When a company like Facebook hits $12.5 billion in annual revenues, up 58% year-over-year, sustaining growth becomes top priority.

Last quarter, mobile ads accounted for 98% of Facebook’s revenue growth. Keeping the momentum going means capitalizing on markets like India, Turkey and Kenya — emerging countries where many people skip the traditional computer in favor of smartphones or feature phones. A new program from Facebook announced this week called Creative Accelerator helps brands like Coca Cola, Nestlé and Durex advertise in these places, which in turn, may boost the social network’s mobile ad revenues.

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Creative Accelerator’s tech knows how fast or slow a user’s Internet connection is, which is key, given many mobile users in those markets have slower 2G or 3G access. The program also lends its know-how to help brands identify which ad campaign ideas will perform well in those countries.

In Nestlé’s case, the food and beverage company worked with Creative Accelerator to generate mobile Facebook ads for its dairy creamer in India. Starting in January, Facebook users in the country with faster connections were served a 22-second, sound-free video; users with slower connections more often got still-image ads of the same product.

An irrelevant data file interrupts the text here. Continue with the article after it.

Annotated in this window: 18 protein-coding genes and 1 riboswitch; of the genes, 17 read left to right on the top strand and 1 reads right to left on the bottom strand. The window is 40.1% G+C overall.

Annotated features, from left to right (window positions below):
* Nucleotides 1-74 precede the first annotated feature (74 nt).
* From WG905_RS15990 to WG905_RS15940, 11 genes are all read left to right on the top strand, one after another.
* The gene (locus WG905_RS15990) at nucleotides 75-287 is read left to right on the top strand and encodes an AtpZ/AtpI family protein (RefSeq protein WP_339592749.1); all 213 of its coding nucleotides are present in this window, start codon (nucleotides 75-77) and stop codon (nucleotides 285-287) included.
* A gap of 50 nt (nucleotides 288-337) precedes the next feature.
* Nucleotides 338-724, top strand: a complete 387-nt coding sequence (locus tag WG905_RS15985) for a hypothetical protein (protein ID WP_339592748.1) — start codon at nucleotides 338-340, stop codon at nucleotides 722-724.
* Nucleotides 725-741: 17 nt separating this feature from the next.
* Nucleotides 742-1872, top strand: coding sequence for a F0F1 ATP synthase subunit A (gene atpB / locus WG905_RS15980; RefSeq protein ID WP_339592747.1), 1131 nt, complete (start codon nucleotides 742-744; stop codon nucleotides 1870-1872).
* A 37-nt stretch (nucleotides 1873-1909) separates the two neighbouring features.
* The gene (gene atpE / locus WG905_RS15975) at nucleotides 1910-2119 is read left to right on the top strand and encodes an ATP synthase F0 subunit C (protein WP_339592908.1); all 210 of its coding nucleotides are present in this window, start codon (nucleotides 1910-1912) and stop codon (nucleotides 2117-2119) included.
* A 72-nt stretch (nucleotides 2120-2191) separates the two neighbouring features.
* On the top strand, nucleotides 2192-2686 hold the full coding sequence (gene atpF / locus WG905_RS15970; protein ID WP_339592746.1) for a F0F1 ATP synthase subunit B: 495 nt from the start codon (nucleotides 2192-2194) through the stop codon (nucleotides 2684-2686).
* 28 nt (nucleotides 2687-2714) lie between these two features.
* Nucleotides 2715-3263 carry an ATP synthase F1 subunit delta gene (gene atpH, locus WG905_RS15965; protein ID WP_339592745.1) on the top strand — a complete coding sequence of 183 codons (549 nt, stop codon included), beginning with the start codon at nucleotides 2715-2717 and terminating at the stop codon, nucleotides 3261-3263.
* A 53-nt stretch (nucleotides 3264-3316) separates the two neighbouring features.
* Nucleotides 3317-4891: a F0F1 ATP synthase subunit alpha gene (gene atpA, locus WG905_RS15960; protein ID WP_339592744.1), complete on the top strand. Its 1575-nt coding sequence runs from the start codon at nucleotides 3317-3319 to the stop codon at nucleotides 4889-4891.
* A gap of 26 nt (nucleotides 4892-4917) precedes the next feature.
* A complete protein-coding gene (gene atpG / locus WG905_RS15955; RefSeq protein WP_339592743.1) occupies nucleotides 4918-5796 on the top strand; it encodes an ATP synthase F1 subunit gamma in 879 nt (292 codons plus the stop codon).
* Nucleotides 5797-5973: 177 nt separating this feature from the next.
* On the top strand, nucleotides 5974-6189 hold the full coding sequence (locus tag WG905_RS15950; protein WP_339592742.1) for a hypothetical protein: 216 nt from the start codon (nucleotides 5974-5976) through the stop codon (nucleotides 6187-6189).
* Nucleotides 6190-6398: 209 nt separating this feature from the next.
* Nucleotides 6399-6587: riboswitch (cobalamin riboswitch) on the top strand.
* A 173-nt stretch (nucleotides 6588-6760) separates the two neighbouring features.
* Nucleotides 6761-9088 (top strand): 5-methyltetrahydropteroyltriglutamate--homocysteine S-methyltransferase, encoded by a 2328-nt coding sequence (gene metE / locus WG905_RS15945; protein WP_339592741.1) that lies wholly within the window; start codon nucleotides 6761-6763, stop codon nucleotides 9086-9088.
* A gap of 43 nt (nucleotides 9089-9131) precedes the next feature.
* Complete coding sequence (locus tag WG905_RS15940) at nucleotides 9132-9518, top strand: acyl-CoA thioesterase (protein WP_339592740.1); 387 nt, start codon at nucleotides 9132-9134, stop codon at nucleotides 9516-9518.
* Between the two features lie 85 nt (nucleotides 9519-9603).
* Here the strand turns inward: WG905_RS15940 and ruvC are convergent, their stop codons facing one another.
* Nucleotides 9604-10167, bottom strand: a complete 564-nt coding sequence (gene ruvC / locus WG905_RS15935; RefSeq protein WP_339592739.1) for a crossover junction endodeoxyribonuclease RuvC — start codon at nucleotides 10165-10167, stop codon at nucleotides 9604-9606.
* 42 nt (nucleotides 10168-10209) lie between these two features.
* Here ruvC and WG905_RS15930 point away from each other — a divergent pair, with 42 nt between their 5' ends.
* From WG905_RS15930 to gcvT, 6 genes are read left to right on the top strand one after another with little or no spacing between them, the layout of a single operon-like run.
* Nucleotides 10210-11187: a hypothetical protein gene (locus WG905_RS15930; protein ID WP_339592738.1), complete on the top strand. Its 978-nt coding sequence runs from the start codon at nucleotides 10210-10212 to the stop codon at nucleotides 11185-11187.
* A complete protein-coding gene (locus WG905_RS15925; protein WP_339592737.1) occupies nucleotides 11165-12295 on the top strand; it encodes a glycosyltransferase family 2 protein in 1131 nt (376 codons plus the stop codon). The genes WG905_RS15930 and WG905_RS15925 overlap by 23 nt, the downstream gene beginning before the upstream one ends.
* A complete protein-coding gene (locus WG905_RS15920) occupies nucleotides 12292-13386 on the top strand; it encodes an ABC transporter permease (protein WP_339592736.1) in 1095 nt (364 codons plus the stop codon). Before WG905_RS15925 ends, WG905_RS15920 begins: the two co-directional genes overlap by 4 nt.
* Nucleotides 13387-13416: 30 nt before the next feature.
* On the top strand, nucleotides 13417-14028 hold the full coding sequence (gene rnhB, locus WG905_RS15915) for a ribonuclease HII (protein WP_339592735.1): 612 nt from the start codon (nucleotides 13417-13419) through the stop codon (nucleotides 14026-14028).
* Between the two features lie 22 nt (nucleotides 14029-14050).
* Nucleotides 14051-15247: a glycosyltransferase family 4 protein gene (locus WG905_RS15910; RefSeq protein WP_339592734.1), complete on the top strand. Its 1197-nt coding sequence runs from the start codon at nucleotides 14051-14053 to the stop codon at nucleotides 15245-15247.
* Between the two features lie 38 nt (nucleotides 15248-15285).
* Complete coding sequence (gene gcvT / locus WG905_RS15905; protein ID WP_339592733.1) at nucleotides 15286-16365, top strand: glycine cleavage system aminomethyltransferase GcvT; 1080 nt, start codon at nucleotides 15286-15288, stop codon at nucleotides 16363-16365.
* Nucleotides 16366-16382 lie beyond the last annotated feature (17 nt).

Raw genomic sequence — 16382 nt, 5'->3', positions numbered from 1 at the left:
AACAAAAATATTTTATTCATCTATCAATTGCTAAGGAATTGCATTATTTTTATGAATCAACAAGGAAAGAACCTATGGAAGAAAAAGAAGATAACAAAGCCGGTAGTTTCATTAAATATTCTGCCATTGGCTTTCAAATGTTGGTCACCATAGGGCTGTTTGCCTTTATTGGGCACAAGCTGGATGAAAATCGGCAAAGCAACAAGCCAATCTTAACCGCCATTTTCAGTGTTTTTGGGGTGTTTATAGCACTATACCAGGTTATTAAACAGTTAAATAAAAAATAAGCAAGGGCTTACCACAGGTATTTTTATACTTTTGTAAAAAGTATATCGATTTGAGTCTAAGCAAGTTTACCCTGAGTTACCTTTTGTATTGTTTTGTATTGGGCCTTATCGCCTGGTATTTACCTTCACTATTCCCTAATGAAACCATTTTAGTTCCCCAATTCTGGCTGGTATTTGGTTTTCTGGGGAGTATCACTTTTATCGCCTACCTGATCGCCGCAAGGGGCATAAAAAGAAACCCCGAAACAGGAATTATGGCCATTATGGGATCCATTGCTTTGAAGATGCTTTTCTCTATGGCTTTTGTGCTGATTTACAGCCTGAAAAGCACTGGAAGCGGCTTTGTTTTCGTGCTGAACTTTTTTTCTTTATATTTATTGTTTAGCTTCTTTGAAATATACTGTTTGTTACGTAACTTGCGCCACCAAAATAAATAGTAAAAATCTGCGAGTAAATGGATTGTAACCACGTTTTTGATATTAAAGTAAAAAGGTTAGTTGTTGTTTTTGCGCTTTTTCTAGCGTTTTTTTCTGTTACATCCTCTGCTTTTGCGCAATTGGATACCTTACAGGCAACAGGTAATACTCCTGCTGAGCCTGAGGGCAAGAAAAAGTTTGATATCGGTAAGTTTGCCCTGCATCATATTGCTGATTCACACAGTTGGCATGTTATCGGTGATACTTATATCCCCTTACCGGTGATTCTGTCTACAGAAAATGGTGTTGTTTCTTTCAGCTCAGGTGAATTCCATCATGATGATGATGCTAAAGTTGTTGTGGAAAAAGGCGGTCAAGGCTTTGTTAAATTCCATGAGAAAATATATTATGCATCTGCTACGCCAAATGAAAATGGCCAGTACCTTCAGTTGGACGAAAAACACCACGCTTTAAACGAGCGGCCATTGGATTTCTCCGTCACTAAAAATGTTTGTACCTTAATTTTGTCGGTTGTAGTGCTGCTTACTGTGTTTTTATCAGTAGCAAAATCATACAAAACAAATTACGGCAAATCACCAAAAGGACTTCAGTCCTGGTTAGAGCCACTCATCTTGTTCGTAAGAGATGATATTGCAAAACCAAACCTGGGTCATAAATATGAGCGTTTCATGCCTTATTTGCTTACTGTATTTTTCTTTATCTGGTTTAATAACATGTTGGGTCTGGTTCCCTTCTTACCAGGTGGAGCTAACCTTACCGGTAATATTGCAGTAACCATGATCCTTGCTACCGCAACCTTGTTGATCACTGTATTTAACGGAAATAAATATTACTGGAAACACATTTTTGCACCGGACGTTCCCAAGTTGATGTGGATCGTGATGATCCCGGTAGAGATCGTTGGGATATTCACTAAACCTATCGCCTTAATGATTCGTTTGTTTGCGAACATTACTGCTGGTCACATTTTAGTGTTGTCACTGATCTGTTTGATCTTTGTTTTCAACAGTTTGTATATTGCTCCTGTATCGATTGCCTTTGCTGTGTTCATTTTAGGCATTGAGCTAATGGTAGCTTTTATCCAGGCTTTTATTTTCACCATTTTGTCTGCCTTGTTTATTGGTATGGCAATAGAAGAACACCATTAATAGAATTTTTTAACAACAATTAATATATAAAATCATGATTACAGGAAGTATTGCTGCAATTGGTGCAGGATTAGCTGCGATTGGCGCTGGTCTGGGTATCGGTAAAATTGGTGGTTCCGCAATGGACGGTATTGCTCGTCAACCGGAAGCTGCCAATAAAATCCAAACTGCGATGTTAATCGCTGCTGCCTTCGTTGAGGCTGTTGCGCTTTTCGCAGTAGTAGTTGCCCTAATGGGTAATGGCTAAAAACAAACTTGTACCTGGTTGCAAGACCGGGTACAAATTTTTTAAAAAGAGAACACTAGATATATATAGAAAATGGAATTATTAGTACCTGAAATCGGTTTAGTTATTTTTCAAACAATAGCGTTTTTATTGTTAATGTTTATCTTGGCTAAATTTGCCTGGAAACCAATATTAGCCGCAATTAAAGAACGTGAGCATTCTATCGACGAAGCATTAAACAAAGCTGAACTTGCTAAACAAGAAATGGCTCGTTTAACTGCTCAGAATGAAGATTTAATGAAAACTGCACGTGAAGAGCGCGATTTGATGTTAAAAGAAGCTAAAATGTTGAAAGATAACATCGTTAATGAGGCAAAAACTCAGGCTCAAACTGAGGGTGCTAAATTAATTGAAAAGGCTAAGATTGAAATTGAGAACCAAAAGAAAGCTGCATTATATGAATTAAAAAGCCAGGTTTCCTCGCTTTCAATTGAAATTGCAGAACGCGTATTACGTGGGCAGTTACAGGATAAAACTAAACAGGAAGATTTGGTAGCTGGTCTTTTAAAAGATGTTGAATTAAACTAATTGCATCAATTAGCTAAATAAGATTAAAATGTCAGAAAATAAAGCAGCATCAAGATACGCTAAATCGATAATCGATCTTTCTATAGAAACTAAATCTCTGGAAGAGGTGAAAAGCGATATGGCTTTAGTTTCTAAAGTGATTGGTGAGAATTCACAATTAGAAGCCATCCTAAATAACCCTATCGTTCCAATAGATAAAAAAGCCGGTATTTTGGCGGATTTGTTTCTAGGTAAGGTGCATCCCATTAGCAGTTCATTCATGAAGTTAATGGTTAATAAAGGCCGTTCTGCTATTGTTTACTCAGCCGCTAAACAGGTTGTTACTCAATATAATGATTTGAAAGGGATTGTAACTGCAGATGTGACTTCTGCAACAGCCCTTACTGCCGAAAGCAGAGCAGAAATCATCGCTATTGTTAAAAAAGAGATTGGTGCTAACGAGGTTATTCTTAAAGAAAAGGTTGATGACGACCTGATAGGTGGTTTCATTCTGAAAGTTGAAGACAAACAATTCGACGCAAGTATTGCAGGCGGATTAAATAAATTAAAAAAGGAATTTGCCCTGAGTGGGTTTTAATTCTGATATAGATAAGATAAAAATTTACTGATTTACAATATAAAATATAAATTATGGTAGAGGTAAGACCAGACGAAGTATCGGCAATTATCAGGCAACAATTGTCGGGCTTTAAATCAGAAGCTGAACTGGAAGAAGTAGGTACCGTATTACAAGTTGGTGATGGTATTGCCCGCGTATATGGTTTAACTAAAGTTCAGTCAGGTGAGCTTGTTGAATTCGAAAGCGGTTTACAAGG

Durex, too, turned to Creative Accelerator for its condom ads. Since rolling out the campaign in Indonesia last December, Durex saw a 4-point boost from mobile users who intended to buy its product afterwards, and a 3-point increase for users who would recommend Durex products.

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Creative Accelerator at its core makes it easier for brands to connect with Facebook users. Oh, and it’s free.

That effectively jives with Facebook’s efforts in the developing world. Internet.org, a service backed by Facebook which Zuckerberg launched himself in 2013, has the audacious goal of bringing affordable Internet access to everyone on the planet by working with mobile companies to make access more efficient, affordable and ubiquitous.

It’s currently up-and-running in six countries — Columbia, India, Zambia, Tanzania, Kenya and Ghana — and has helped over 7 million people access health, employment and local information services, free of charge. Facebook wants Internet.org to be in 100 countries by the end of 2015.

To be clear, Internet.org and Creative Accelerator are two very separate services with very different audiences: One is aimed at people who don’t have Internet access, the other targets people who already have it. But if the two share anything, it’s that neither are solely philanthropic ventures, despite Facebook’s proclamations that it wants to “bring connectivity to the world.”

Facebook, of course, isn’t a non-profit. It’s an ambitious, fast-growing, 9,000-strong corporate giant that generated nearly $12.5 billion in annual revenues last year with no plans of slowing down.


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